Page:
ICMR sets rules for plasma therapy
India’s health research agency has cautioned against “inappropriate” use of convalescent plasma therapy on coronavirus patients, setting rules for who should be donors and recipients, but some doctors fear indiscriminate use might continue.
The Indian Council of Medical Research (ICMR), in an advisory released on Tuesday, pointed out that its clinical trial had not found any benefit of plasma in preventing severe disease or death from Covid-19 and said “indiscriminate use is not advisable.”
Convalescent plasma, isolated from patients who have recovered from Covid-19, contains antibodies against SARS-CoV-2, the virus that causes Covid-19.
The Union health ministry has included plasma as an investigational therapy in its Covid-19 treatment guidelines and hospitals across the country have been offering plasma therapy to Covid-19 patients.
The ICMR advisory has specified criteria for donors and recipients – setting minimum concentration thresholds for antibodies and neutralising antibodies in the plasma and directing that any potential recipient should be in early stage of the disease and not already have antibodies against the virus.
But one doctor who was associated with the ICMR trial pointed out that few hospitals in the country have the equipment to measure concentrations of antibodies or neutralising antibodies and will likely continue using plasma without prescribed measurements.
The advisory acknowledging the lack of benefit of plasma while simultaneously prescribing rules for its use has surprised sections of clinicians, particularly because the ICMR director general Balram Bhargava had last month indicated that plama might be pulled out of treatment guidelines.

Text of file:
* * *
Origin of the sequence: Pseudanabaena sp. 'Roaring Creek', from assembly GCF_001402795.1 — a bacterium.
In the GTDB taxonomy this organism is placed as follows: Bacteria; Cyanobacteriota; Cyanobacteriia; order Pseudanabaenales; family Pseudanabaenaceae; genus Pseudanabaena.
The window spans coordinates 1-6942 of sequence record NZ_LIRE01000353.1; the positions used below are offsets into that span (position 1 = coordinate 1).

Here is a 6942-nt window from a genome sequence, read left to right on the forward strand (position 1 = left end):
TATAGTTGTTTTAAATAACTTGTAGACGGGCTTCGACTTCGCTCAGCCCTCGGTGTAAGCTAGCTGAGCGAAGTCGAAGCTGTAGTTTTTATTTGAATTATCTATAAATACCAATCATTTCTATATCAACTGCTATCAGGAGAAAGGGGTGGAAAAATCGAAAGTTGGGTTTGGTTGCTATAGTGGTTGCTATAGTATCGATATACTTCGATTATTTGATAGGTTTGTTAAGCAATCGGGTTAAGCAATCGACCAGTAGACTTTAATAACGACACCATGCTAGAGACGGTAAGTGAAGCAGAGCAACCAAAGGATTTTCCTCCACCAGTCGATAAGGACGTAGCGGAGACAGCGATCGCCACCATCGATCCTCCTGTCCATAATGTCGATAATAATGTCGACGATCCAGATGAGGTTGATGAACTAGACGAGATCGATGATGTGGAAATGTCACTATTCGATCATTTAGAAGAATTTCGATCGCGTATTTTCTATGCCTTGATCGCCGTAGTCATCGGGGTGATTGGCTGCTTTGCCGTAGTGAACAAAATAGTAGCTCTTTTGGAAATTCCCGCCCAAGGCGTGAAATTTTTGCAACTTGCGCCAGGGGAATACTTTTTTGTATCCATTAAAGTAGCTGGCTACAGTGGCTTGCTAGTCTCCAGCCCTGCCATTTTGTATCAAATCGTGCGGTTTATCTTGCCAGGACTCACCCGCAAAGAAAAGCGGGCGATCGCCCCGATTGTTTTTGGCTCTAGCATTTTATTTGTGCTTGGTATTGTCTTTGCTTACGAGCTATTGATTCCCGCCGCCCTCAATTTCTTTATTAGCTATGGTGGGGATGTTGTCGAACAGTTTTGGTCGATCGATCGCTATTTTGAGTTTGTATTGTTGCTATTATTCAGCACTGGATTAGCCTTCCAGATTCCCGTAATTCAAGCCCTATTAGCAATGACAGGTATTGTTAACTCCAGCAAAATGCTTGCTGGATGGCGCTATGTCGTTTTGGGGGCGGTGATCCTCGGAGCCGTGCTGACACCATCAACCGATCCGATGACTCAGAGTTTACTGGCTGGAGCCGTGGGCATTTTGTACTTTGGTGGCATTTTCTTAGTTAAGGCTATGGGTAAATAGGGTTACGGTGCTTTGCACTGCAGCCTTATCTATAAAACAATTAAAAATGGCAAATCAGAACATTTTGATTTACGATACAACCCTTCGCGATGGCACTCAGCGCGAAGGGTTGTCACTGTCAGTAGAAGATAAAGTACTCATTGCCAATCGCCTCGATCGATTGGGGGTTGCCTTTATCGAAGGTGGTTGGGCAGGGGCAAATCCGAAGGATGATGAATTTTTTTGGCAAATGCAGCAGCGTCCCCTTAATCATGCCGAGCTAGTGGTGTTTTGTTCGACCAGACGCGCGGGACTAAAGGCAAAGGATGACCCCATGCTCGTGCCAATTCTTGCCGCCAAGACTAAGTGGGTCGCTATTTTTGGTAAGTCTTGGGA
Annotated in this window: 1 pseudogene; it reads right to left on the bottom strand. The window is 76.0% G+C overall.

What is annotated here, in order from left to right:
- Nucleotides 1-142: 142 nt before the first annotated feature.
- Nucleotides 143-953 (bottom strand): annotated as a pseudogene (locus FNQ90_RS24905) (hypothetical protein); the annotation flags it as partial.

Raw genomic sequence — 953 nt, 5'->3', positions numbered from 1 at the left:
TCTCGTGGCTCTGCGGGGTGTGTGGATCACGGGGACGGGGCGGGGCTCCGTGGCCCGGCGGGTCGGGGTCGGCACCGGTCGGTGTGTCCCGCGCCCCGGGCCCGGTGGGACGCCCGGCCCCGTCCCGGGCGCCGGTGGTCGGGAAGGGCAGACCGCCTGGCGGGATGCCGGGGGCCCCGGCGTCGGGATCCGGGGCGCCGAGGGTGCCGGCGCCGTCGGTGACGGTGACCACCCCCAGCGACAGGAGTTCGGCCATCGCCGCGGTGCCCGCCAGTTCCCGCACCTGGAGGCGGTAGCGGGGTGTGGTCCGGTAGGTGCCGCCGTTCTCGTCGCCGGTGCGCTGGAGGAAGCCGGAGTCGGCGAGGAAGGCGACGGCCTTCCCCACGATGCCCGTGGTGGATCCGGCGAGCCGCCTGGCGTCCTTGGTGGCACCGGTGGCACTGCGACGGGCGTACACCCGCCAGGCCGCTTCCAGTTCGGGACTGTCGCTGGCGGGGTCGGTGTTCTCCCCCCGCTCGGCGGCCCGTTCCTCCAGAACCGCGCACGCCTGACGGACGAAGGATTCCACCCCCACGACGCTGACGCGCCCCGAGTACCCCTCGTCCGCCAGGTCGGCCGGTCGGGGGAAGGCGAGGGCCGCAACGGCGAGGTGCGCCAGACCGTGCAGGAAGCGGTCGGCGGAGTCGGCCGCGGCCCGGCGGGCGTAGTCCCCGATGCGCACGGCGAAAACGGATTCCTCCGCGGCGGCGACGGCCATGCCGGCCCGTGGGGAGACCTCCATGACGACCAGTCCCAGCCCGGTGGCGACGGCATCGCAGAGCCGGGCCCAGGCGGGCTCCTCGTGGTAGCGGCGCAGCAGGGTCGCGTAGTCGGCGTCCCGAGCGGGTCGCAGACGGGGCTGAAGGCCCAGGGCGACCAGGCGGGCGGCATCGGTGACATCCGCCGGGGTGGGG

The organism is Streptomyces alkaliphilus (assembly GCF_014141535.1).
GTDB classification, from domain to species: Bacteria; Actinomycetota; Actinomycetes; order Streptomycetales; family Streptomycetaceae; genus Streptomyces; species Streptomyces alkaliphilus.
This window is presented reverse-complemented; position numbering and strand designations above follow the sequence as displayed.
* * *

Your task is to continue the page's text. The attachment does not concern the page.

“This (plasma) may be deleted from the national (treatment) guidelines,” Bhargava had said, pointing to the negative results of the ICMR trial conducted on 464 Covid-19 patients across the country.
However, some doctors and immunologists had expressed concern that although the ICMR trial was the world’s largest, it was still not large enough or comprehensive enough to fully discard plasma from the list of investigational therapies.
“The advisory takes into account the study’s findings and is intended to curb arbitrary or indiscriminate use of plasma,” a senior medical researcher who was associated with the trial told The Telegraph.
“It is now up to doctors and patients on whether to follow this advisory.”
The researcher also pointed out that the new rules should shrink the pool of recipients. The advisory specifies that a potential recipient should be in early stage of disease – between 3 and 7 days after onset of symptoms and no later than 10 days.
Senior doctors and ICMR officials have been concerned at what they view as the indiscriminate use of plasma in hospitals across India that, in some places, has even given rise to a plasma market.
“If this advisory is strictly followed, plasma use should reduce drastically,” the researcher said.
But others investigating plasma therapy have welcomed the ICMR’s advisory.
“I agree with the ICMR’s advisory, specifying rules for who should donate and who should receive plasma,” said Dipyaman Ganguly, a doctor-turned-immunologist at the Indian Institute of Chemical Biology, Calcutta, who has independently evaluated plasma therapy on patients in Calcutta.
The study by Ganguly and his colleagues is yet to be published.